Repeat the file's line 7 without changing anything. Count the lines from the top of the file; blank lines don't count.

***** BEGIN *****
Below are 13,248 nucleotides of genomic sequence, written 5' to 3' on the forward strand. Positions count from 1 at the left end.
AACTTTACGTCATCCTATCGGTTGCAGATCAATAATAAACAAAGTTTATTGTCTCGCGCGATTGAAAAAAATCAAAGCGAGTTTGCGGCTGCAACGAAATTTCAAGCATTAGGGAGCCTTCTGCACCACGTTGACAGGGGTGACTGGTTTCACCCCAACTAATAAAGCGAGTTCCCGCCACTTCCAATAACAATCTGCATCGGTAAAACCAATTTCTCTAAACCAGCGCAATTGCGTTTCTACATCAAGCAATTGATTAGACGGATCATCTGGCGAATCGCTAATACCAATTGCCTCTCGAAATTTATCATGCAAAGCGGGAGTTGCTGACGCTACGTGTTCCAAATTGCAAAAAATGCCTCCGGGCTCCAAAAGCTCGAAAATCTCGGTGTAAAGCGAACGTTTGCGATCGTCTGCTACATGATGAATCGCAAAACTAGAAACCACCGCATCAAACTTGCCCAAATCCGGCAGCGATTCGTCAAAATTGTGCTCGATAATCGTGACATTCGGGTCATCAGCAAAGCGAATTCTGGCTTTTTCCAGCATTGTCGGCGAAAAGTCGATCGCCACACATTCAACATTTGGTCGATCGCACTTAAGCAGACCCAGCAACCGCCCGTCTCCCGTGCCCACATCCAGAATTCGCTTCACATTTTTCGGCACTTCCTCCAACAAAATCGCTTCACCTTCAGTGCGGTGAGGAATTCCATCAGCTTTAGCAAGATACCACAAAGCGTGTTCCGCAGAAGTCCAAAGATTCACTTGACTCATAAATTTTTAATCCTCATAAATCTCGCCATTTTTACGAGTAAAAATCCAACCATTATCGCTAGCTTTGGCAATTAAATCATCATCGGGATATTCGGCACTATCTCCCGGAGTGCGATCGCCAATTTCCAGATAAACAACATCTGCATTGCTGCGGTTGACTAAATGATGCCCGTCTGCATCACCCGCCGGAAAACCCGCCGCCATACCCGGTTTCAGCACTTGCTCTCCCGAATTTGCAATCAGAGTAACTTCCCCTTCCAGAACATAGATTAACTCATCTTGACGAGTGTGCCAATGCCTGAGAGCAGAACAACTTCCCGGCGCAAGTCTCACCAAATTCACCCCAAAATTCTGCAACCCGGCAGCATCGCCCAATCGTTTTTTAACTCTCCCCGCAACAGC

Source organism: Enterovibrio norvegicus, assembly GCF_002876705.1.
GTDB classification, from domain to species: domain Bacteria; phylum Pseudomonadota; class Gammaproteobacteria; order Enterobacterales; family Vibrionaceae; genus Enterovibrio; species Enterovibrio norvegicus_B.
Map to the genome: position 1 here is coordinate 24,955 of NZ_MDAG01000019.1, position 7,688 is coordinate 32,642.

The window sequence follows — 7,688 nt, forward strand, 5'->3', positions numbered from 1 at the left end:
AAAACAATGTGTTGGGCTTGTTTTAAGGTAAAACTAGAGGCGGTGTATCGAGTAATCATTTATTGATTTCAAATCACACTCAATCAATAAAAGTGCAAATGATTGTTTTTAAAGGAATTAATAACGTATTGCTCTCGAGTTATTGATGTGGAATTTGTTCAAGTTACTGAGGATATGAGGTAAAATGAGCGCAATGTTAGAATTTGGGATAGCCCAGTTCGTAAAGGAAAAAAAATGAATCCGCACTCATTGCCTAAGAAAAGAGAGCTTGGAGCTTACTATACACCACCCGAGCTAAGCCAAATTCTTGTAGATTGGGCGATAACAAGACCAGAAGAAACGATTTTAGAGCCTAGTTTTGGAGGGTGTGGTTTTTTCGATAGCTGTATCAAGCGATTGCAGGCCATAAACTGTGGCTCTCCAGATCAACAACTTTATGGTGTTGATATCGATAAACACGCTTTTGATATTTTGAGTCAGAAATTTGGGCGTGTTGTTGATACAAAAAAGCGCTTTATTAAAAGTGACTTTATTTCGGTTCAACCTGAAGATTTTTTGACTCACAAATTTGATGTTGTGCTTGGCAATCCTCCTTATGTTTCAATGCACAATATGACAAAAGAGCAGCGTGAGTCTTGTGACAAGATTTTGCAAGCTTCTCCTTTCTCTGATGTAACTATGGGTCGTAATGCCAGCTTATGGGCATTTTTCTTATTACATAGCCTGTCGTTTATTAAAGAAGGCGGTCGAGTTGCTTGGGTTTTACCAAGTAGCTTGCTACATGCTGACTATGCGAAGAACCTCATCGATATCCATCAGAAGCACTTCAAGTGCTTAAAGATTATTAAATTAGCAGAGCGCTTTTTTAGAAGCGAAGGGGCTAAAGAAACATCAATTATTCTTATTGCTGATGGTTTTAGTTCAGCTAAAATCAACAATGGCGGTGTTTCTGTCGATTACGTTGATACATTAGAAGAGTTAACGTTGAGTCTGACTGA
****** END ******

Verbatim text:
AAAACAATGTGTTGGGCTTGTTTTAAGGTAAAACTAGAGGCGGTGTATCGAGTAATCATTTATTGATTTCAAATCACACTCAATCAATAAAAGTGCAAATGATTGTTTTTAAAGGAATTAATAACGTATTGCTCTCGAGTTATTGATGTGGAATTTGTTCAAGTTACTGAGGATATGAGGTAAAATGAGCGCAATGTTAGAATTTGGGATAGCCCAGTTCGTAAAGGAAAAAAAATGAATCCGCACTCATTGCCTAAGAAAAGAGAGCTTGGAGCTTACTATACACCACCCGAGCTAAGCCAAATTCTTGTAGATTGGGCGATAACAAGACCAGAAGAAACGATTTTAGAGCCTAGTTTTGGAGGGTGTGGTTTTTTCGATAGCTGTATCAAGCGATTGCAGGCCATAAACTGTGGCTCTCCAGATCAACAACTTTATGGTGTTGATATCGATAAACACGCTTTTGATATTTTGAGTCAGAAATTTGGGCGTGTTGTTGATACAAAAAAGCGCTTTATTAAAAGTGACTTTATTTCGGTTCAACCTGAAGATTTTTTGACTCACAAATTTGATGTTGTGCTTGGCAATCCTCCTTATGTTTCAATGCACAATATGACAAAAGAGCAGCGTGAGTCTTGTGACAAGATTTTGCAAGCTTCTCCTTTCTCTGATGTAACTATGGGTCGTAATGCCAGCTTATGGGCATTTTTCTTATTACATAGCCTGTCGTTTATTAAAGAAGGCGGTCGAGTTGCTTGGGTTTTACCAAGTAGCTTGCTACATGCTGACTATGCGAAGAACCTCATCGATATCCATCAGAAGCACTTCAAGTGCTTAAAGATTATTAAATTAGCAGAGCGCTTTTTTAGAAGCGAAGGGGCTAAAGAAACATCAATTATTCTTATTGCTGATGGTTTTAGTTCAGCTAAAATCAACAATGGCGGTGTTTCTGTCGATTACGTTGATACATTAGAAGAGTTAACGTTGAGTCTGACTGA